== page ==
Euro Currency Remains Bearish – Track with FXE Exchange Traded Fund

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by Mark Soberman in Currency ETFs
October 9, 2018 0 comments

Invesco CurrencyShares Euro Trust (FXE)

Key Statistics

Minor Support Level 108.32 Minor Resistance Level 115.21

Major Support Level 100.46 Major Resistance Level 151.27

Minor Buy Signal 116.30 Minor Sell Signal 107.26

Major Buy Signal 156.39 Major Sell Signal 92.67

BRIEF OVERVIEW – Euro CurrencyShares FXE

The Euro is the official currency of the European Union, which is a political and economic union comprised of 28 member states. The currency was officially introduced to the world financial markets on 1 January 1999. The main purpose of the Euro was to bring several countries together using a common currency in order to increase trade with other global economies. Essentially, the Euro was designed to become a legitimate alternative to the US Dollar. Ultimately, the European Union wanted to become the “United States of Europe.” This would not be possible without a common currency.

The Euro (along with the European Union) has been in existence for 19 years. The currency will celebrate its 20th anniversary on 1 January 2019. How well has the Euro performed during the past 20 years? Has the Euro lived up to its expectations as a legitimate alternative to the US Dollar? Let’s take a step back and examine the performance of the Euro over the past two decades.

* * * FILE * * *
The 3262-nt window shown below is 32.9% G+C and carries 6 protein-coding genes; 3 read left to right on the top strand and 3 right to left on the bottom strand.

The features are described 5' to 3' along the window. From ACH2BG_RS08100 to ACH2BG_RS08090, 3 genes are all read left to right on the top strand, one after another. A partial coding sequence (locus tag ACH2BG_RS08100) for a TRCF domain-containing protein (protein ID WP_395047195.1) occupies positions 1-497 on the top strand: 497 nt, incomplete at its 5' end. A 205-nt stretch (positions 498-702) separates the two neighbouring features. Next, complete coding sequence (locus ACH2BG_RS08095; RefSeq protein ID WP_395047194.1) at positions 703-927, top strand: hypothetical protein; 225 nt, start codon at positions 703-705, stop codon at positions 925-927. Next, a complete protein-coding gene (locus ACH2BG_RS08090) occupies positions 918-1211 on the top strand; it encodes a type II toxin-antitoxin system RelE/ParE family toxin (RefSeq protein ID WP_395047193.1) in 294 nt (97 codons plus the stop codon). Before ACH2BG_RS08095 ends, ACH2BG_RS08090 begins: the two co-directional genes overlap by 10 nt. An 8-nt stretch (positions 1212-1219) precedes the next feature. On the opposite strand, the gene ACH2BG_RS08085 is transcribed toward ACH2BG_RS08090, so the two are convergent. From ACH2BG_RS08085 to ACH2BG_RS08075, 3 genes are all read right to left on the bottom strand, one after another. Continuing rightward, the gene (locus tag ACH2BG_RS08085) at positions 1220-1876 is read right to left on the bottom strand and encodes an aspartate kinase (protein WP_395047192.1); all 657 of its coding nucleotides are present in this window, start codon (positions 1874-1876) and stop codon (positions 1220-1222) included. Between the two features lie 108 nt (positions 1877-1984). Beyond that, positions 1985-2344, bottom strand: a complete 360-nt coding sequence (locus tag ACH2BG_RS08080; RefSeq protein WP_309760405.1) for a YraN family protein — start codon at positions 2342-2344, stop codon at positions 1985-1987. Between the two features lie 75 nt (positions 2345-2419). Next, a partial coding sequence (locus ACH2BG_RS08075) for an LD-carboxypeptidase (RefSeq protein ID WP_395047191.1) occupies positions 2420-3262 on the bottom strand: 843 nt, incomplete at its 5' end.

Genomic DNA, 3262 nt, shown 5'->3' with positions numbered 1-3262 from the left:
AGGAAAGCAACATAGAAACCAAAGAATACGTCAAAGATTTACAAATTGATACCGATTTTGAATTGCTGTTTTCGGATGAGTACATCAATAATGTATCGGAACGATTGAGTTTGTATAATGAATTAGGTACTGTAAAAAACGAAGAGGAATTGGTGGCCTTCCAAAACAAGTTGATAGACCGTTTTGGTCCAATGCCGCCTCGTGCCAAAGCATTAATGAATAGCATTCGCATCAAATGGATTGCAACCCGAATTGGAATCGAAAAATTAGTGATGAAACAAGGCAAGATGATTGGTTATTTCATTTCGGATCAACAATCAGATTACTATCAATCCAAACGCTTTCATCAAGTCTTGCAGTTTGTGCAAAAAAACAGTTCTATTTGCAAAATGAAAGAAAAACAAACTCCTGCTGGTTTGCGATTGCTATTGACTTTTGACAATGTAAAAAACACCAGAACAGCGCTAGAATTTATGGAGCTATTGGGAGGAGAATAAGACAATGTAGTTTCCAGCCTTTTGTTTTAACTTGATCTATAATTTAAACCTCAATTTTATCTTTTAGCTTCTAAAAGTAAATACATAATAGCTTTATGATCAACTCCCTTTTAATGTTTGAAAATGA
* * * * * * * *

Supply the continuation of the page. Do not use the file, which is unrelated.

The Invesco family of exchange traded funds created the CurrencyShares Euro Trust in an effort to provide investors with exposure to the Euro. The launch date was 9 December 2005, using the ticker symbol FXE. As the name implies, FXE is not an exchange traded fund as defined by the Investment Company Act of 1940. Instead, it was established as a grantor trust, with the Bank of New York Mellon acting as the trustee of the trust. Although FXE is not legally registered as an exchange traded fund, it trades in exactly the same manner as an ETF. As far as investors are concerned, there is no difference between a grantor trust and an ETF.

SHORT-TERM VIEW – Euro CurrencyShares FXE

FXE has been drifting lower throughout most of 2018. The short-term momentum is definitely in favor of the bears. The next level of support is the 15 August low @ 108.32. Most likely, 108.32 marked an important short-term bottom. The bulls need a weekly close above 115.21 in order to recapture the momentum.

Based on the Aroon Oscillator, FXE has a moderately oversold reading of -32. The Aroon Oscillator is programmed differently than most stochastic indicators. The oscillator fluctuates between -100 and +100. A reading of 0 would indicate a neutral position. Therefore, a reading of -32 with FXE is considered moderately oversold. Most likely, the market is fairly close to a short-term bottom.

LONG-TERM VIEW – Euro CurrencyShares FXE

In comparison to other national currencies, the Euro has very little to offer from a historical perspective. The currency has only been in existence for 19 years. However, despite its relatively young age, the Euro ranks #2 in terms of global trading volume. Only the US Dollar attracts more daily volume on the foreign exchange markets.

As we discussed earlier, the Euro is the common currency for the European Union (EU). The EU consists of 28 member states, 19 of which use the Euro as their country’s currency. Please review the following table.

European Union

Member States

Country Currency Country Currency

Austria Euro Belgium Euro

Bulgaria Lev Croatia Kuna

Cyprus Euro Czech Republic Czech Koruna

Denmark Krone Estonia Euro

Finland Euro France Euro